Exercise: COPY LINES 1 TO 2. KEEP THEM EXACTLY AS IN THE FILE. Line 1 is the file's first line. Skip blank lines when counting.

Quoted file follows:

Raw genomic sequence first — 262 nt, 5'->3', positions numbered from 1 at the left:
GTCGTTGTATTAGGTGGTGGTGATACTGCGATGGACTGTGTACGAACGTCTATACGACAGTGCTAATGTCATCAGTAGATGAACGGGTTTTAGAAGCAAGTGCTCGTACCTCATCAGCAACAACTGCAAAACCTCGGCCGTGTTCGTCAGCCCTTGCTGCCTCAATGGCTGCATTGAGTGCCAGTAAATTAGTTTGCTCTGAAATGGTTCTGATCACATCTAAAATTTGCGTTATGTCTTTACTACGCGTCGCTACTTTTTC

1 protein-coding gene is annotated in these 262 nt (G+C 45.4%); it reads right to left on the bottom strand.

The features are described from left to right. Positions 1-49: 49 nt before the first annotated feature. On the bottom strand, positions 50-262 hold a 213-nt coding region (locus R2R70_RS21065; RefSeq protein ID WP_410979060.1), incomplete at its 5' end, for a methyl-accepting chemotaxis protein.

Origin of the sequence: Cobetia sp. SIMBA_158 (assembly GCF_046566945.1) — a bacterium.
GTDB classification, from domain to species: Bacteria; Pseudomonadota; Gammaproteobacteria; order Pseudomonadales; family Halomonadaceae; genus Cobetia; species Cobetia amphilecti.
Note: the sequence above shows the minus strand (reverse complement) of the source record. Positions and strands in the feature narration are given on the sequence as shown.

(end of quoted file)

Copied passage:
Raw genomic sequence first — 262 nt, 5'->3', positions numbered from 1 at the left:
GTCGTTGTATTAGGTGGTGGTGATACTGCGATGGACTGTGTACGAACGTCTATACGACAGTGCTAATGTCATCAGTAGATGAACGGGTTTTAGAAGCAAGTGCTCGTACCTCATCAGCAACAACTGCAAAACCTCGGCCGTGTTCGTCAGCCCTTGCTGCCTCAATGGCTGCATTGAGTGCCAGTAAATTAGTTTGCTCTGAAATGGTTCTGATCACATCTAAAATTTGCGTTATGTCTTTACTACGCGTCGCTACTTTTTC